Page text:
THE grave of a Bradford City hero killed in the First World War is to be replaced, after City fans discovered the headstone bears the wrong date of his death.

Sergeant Ernest Goodwin died on July 21, 1916, after he was injured on the Somme. But his gravestone at Etaples - the largest Commonwealth War Graves Commission cemetery in France - has the date engraved as December 12, 1915.

The error came to light when Andy Tyne, secretary of Bus to Bradford, a group of City fans who commemorate players killed in the 1914-18 conflict, noticed that while original CWGC documents had the1916 date, this was officially changed - in 1988 - to December 12, 1915.

Bus to Bradford president David Whithorn looked into the matter. “Ernest’s records had his death date as July 21, 1916. The position of his grave within the 24 soldiers listed in the same row at Etaples indicated that he died between July 19-21, 1916. All this seemed to indicate that the CWGC initially had his date correct - so where did this revised 1915 date come from in 1988?”

It came down to what appears to be a typing error, in a record of WW1 regimental data. This mistakenly records Ernest Goodwin’s death date as 1915, leading to the original - and correct - date on his headstone being re-engraved in the late 1980s, when previously unavailable military records were released.

“The war diary of the 1/6th West Yorks battalion, which Sgt Goodwin served with, for July 1916 gave the sobering number of 200 casualties for July 1-2, when the battalion was in action at the start of the Somme - this being the likely action in which Ernest was wounded, to die of his wounds three weeks later at Etaples,” said David.

“Having gathered all the evidence, a case was sent to the CWGC. In a matter of days, they agreed this was sufficient for a formal change to Sgt Goodwin’s records. We also supplied additional documentation; his full name, age, his parents’ names, and that he was a member of Bradford City football team. This left the matter of the grave. The CWGC informed us that a brand new gravestone bearing Sgt Goodwin’s details and corrected date of death would be transported to Etaples. So in months to come, this Bradford City hero will finally be properly commemorated.”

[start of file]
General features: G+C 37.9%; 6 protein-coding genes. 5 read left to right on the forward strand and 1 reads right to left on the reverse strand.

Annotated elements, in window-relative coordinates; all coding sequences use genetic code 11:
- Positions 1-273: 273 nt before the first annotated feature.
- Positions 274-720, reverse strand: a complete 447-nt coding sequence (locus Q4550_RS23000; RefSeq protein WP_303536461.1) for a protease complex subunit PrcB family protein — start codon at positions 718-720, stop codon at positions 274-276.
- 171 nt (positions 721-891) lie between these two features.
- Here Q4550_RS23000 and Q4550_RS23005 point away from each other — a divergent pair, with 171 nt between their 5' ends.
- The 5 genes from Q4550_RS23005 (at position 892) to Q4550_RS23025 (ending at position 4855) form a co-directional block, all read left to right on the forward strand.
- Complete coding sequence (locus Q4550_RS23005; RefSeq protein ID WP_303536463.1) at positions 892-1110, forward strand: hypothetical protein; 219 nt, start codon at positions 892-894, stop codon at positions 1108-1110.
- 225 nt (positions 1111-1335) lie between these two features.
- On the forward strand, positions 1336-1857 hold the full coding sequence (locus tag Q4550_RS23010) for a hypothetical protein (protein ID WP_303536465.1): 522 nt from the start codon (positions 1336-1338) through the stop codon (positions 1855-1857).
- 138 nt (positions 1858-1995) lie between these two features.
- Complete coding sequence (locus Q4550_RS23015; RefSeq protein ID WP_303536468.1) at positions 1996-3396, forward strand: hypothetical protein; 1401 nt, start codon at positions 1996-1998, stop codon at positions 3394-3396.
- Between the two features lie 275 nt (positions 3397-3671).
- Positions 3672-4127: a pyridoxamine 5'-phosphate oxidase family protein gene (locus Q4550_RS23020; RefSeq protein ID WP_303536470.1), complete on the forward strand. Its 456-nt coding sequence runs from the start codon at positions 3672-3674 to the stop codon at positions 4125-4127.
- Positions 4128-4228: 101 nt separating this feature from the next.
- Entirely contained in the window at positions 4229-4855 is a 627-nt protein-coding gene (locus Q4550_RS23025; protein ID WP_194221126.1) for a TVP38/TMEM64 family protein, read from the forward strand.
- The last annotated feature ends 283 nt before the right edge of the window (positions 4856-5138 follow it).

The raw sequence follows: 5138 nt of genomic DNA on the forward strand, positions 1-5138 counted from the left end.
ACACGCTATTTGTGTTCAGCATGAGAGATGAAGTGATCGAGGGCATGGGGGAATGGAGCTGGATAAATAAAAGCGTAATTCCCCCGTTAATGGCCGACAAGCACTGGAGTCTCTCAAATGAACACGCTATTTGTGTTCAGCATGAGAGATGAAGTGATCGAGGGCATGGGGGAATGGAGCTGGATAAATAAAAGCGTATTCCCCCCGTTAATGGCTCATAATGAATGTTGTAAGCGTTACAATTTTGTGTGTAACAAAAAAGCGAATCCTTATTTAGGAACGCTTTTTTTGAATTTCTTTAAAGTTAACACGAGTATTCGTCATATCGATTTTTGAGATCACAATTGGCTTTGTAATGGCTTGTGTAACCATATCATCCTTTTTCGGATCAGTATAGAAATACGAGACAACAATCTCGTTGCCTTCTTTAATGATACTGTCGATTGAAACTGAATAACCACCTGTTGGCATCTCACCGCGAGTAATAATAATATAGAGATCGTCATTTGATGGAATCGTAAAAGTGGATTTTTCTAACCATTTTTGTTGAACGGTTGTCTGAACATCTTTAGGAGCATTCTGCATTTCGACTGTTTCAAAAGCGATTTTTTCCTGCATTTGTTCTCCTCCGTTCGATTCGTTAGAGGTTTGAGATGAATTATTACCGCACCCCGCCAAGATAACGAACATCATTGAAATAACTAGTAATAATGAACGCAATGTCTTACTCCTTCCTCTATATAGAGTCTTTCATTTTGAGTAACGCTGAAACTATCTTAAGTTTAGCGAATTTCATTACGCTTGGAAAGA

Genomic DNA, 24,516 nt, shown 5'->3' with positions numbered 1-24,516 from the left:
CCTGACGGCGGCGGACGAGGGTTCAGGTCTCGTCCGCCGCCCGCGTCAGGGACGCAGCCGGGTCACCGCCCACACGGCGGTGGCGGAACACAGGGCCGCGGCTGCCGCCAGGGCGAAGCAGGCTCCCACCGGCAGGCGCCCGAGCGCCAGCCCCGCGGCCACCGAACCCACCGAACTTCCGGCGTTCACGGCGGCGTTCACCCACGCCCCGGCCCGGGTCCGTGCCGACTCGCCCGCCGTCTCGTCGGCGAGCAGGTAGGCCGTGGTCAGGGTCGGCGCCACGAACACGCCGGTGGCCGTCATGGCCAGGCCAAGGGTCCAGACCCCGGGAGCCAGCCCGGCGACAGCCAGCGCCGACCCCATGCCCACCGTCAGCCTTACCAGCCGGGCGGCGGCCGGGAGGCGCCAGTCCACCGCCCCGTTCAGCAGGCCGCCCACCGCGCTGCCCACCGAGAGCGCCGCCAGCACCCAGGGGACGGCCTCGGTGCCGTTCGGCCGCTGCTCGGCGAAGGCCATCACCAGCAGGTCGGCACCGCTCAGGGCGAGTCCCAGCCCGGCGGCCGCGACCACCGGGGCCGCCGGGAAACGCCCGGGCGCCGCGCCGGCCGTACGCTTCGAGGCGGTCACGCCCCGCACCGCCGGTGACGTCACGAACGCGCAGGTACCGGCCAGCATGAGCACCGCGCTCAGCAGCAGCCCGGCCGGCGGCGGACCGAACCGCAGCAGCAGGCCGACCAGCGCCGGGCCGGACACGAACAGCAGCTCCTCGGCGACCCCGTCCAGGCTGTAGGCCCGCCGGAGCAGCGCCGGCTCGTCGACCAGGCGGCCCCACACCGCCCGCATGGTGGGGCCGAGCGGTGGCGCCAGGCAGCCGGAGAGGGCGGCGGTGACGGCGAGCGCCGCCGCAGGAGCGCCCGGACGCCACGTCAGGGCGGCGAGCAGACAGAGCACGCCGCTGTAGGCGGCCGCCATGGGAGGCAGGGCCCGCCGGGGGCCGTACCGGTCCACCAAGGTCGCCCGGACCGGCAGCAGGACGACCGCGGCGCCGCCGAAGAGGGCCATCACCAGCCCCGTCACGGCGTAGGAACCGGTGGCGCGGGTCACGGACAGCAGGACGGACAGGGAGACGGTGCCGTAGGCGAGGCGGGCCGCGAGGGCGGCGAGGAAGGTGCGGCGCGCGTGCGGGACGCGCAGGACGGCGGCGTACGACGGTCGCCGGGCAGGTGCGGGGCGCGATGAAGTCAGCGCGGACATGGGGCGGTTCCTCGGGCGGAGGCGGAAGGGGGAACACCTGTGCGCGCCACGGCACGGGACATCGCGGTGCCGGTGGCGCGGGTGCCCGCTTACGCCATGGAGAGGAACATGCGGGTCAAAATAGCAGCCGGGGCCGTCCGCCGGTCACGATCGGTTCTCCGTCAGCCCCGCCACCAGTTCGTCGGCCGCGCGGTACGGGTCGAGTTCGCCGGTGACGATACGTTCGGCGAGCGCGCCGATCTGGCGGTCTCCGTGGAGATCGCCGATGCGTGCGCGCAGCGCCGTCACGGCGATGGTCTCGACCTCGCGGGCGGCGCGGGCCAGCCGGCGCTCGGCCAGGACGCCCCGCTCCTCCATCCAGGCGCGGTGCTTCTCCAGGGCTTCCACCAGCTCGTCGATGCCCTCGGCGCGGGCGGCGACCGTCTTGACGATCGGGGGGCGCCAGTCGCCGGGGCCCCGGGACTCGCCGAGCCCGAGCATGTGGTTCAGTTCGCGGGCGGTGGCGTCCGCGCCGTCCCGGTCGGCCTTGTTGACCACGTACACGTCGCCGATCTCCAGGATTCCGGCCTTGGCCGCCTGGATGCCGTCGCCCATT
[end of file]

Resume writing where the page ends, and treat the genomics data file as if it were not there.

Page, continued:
Added David: "The CWGC is an excellent organisation caring for war dead worldwide. It does accept revised information, but only changes existing records when certain that a mistake has been made made."

Mel Donnelly, Commemorations Policy Manager at CWGC, said: “We are grateful to the member of public who spotted the discrepancy between our written records for Sgt Goodwin and the details engraved on his headstone. We are in the process of producing a new headstone for his grave to accurately reflect his date of death. More than a century after the First World War ended, our Commemorations team continues to refine the information we hold on the 1.7 million Commonwealth World War dead, whose graves and memorials we care for.”

Andy Tyne said: "It was difficult to be more Bradford than Ernest. He was born on April 7, 1894 on Picton Street, Manningham, before moving to South Parade, right next to Valley Parade.

"He wasn’t the most gifted of footballers, playing as a reserve for City and working part time at Lancasters Wool Merchants on Manor Row.

Ernest joined up with 1/6th West Yorkshire Regiment whose barracks were/are behind the old Belle Vue pub on Manningham Lane."

Bus to Bradford takes its name from French village Bus-Les-Artois, where soldiers stayed before marching to the Somme. In 2016 City fans raised £3,000 for a Bradford Pals memorial there.

* Andy Tyne is giving a talk on City players killed in WW1 at the Record Cafe on North Parade on Saturday, March 14 at 12 noon, ahead of City’s game with Leyton Orient.